Slice of San Francisco history: Tinker, tailor, author, spy

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Colorless ... like a mouse

“Colorless … rather like a mouse” and “not conspicuous in any way … There was nothing you could grapple with, except for his insignificance.”

Such was the description of Mark Zborowski by his Trotskyite comrades, who rather underestimated him.

He went on to co-author 1952’s influential Life Is With People, a book that “resolutely enveloped the Eastern European Jewish past in nostalgic amber,” according to Steve Zipperstein, writing about him in the current issue of the Jewish Review of Books. It is also “the book that Jewish historians of the region loathe more than any other.”

Zborowski was also a Soviet spy, and the NKVD’s most valuable mole in Parisian circles in the 1930s and New York in the 1940s.  While several of his anti-Stalinist pals died sudden, violent, mysterious deaths, nothing could ever, exactly, be pinned on him.

Trotsky himself was warned that “a Jew named Mark with excellent Russian and a young family … had infiltrated his Paris headquarters and was responsible for its decimation.  Moreover, the correspondent warned, Trotsky himself was to be this spy’s next victim.  Trotsky dismissed the note as “Stalinist meddling.”

He was warned.

Trotsky was murdered in Mexico in August 1940.  The following year, Zborowski emigrated to the U.S. with his wife, and the help of his still-deceived Trotskyite friends.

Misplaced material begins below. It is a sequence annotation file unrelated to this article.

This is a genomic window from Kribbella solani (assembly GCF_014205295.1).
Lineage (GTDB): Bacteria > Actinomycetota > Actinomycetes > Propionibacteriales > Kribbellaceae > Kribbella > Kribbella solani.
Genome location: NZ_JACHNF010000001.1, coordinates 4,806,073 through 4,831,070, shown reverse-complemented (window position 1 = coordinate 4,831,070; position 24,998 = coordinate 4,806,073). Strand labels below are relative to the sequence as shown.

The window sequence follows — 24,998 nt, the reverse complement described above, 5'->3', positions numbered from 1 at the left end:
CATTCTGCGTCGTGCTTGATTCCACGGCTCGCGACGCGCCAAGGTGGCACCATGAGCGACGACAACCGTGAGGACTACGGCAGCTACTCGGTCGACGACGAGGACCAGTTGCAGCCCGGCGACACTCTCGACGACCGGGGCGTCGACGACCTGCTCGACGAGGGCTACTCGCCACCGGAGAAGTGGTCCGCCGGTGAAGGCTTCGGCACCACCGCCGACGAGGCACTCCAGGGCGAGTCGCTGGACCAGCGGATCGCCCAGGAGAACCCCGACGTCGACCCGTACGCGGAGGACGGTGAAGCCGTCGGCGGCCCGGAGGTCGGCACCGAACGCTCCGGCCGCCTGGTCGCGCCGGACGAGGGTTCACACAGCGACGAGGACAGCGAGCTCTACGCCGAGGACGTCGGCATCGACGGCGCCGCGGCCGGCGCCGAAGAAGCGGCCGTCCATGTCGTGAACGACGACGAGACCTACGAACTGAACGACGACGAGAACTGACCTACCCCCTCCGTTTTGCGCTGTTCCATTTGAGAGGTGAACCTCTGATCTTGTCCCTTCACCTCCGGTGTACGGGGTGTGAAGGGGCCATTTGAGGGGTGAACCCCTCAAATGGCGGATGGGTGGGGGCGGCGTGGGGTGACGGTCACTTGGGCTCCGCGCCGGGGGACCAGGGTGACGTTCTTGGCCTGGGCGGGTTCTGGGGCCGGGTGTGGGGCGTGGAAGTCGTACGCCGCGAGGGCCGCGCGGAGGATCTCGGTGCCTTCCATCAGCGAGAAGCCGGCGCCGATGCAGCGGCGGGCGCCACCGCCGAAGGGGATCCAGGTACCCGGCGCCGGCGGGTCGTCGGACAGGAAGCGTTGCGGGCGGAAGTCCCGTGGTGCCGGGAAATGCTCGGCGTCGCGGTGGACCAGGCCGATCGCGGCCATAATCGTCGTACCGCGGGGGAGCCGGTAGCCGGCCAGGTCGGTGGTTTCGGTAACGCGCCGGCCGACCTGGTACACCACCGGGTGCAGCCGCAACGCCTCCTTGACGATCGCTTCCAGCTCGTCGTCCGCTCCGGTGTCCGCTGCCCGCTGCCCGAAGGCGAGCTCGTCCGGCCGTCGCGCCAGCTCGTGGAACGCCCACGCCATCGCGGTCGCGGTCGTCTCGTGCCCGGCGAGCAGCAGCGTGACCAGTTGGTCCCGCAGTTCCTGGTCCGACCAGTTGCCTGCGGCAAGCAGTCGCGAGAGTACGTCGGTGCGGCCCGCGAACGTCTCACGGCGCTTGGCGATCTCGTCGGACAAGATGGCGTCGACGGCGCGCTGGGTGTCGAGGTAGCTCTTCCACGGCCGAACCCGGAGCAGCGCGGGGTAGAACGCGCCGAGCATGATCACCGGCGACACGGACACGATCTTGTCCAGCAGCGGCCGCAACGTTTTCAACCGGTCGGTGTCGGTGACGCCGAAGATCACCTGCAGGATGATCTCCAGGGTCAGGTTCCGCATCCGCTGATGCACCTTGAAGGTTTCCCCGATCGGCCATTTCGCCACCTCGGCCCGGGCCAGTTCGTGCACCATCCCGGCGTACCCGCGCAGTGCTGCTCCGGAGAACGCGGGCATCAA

“When Norman Podhoretz first heard that Zborowski was a spy he dismissed it as nonsense because at their meal Zborowski sounded like a Stalinist.  Why, he asked himself, would he express such views openly if he was a spy?” wrote Zipperstein, author of last year’s acclaimed Rosenfeld’s Lives: Fame, Oblivion, and the Furies of Writing.

The making of Life Is With People, a projected funded by (of all things) the Office of Naval Research and headed by Margaret Mead and Ruth Benedict, was punctuated by curious conversations such as this one about Jewish prostitution in shtetls:

Mark Zborowski: I vaguely remember streets reserved for Jewish prostitutes and others for non-Jewish prostitutes in Lemberg.
Ruth Landes: But Lemberg is not a shtetl.
Naomi Chaitman: Yes.
Natalie F. Joffe: In Chortkov.
Margaret Mead: How big is Chortkov?
Zborowski: Population of about 15,000.
Mead: That’s a city!
Zborowski: The shtetl can be any size, if it’s big there can be sub-groups. But there is only the Jewish community. It’s not a place, it’s a state of mind. The problem of size is so different. You can’t use words ‘smaller’ and ‘bigger.’
Joffe: It’s interesting how informants time and again talk about the shtetl.
Elizabeth Herzog: Did people living there call it a ‘shtetl’?
Zborowski: No, ‘shtot.’ But the esprit was shtetl and the organization was shtetl. It’s not size at all.